This is a recipe that I found on a hand-typed recipe card (as in, it was typed on a typewriter) tucked inside of one of my grandmother’s cookbooks. I definitely don’t recall my grandmother ever making it, but clearly she liked it enough to take the time to type out the recipe to preserve it, instead of simply jotting down the ingredients on the back of another recipe card as she often did. The pie is described as a dish that makes its own crust while it bakes, leaving you with a sturdy exterior around a center full of tender apples.
My recipe card gives instructions for using canned apple pie filling and fresh apples. I opted for the fresh apples myself, even though the canned apple filling is clearly easier and well in-line with the spirit of this quick-fix recipe. I combined my apples with brown sugar, cinnamon and allspice and set them aside while I prepared the batter for the crust. The batter is just that: a batter. It looks more like something you would pour into a cake pan than a pie plate, but I encourage you to stick with it despite the unusual method! I used butter, instead of the recommended shortening, so that my crust would have a hint of butter similar to the all-butter pie crusts that I typically make for apple pie.
The finished pie looks beautiful, if nontraditional, and has a lovely golden brown finish to it. It is much more like an apple cobbler or a cake than a pie in terms of its texture, but that doesn’t stop it from being delicious. The “crust” is tender and not too sweet, so it really showcases the apple filling quite well and the natural sweetness of the apples really shines through. Cut the apples thinly when you are preparing them so they have enough time to tenderize while they are in the oven. The cake-like interior holding the fruit in place is moist and tender, catching all of the juice from the apples as they bake.
You might not think that this would slice well, but it holds together nicely and can be sliced like a “regular” apple pie for serving. Unlike regular apple pies, you don’t need to wait for this one to cool completely before you can serve it. It tastes great warm and you can start cutting slices just a few minutes out of the oven. The pie is also tasty at room temperature, and leftovers can be reheated for a few seconds in the microwave if you want to warm them up. This pie is much better suited for a sweeter apple, like a fuji, than a tart granny smith. If you are using very tart apples, you might want to consider using more sugar for the apple mixture to balance out the flavors there.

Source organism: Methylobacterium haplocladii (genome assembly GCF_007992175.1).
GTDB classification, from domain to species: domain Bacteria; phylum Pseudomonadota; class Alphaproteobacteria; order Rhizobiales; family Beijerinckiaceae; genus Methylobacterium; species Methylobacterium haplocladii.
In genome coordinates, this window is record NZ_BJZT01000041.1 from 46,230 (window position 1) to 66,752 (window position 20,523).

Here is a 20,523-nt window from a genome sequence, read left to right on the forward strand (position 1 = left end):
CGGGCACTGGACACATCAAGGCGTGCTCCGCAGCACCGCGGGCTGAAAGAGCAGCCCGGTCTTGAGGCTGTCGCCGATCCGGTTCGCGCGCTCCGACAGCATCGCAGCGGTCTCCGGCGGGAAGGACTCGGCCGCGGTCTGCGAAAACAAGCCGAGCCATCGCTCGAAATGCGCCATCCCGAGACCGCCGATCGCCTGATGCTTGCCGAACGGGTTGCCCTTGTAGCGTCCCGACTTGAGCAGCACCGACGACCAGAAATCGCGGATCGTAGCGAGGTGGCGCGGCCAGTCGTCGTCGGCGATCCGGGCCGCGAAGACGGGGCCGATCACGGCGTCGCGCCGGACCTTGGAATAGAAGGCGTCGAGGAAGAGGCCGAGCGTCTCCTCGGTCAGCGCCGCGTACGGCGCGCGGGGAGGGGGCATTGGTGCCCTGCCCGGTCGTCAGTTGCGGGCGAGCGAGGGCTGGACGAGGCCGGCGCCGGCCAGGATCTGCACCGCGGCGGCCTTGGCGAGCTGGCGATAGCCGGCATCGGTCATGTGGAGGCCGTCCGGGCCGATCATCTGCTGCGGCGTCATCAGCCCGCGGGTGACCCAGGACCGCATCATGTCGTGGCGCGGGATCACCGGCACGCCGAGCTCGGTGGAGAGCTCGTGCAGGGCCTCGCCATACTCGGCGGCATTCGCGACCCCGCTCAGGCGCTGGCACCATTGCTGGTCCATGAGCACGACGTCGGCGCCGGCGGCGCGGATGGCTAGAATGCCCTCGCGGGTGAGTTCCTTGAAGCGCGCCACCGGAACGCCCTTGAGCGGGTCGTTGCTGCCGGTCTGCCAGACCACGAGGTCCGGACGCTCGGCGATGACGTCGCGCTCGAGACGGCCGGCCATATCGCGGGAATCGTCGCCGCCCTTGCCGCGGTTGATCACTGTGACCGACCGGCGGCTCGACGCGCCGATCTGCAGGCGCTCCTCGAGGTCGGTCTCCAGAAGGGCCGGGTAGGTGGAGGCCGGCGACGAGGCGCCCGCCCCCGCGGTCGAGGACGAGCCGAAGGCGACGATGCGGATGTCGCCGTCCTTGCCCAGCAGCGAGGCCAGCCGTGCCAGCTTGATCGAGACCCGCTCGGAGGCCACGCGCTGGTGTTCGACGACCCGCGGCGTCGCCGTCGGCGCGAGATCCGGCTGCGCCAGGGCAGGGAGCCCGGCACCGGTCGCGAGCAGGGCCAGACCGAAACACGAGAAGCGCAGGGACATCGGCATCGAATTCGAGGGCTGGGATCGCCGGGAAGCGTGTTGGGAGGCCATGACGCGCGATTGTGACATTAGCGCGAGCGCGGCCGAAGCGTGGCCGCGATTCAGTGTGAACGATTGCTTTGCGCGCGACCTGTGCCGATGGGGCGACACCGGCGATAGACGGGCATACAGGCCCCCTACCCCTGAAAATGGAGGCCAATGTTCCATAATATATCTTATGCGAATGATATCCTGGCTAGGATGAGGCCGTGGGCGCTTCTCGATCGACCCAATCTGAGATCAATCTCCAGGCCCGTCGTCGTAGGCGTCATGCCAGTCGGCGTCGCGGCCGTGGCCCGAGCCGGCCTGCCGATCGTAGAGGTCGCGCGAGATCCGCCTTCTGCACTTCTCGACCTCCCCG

Crazy Crust Apple Pie
2-3 large apples (2 1/2 cups, sliced)
1/2 tsp ground cinnamon
1/2 tsp ground allspice
1/2 tsp vanilla extract
1/3 cup brown sugar
2 tbsp all purpose flour
1 cup all purpose flour
1 tsp baking powder
1/2 tsp salt
2 tbsp sugar
1/2 cup butter, room temperature
1 large egg
3/4 cup water
Preheat oven to 400F. Lightly grease a 9 or 10-inch pie pan.
Make the filling: Peel and core the apples. Cut into 1/4-inch thick slices (about 2 1/2 cups total, sliced) and transfer to a large bowl. Add cinnamon, allspice, vanilla extract, brown sugar and flour to the apples and toss to coat. Set aside.
Make the “crust“: In a large bowl or the bowl of an electric mixer, whisk together flour, baking powder, salt and sugar. Add butter and mix in at low speed until mixture is sandy.
In a small bowl, whisk together egg and water. Pour into flour mixture and mix until ingredients are just combined. Beat batter for 1 minute at medium speed. Batter will resemble pancake batter. Pour into prepared pie pan.
Pour the apple filling mixture into the center of the batter.
Bake for about 40 minutes, until the pie is dark golden brown.
Allow to cool for at least 20 minutes before slicing. Pie can be served warm or at room temperature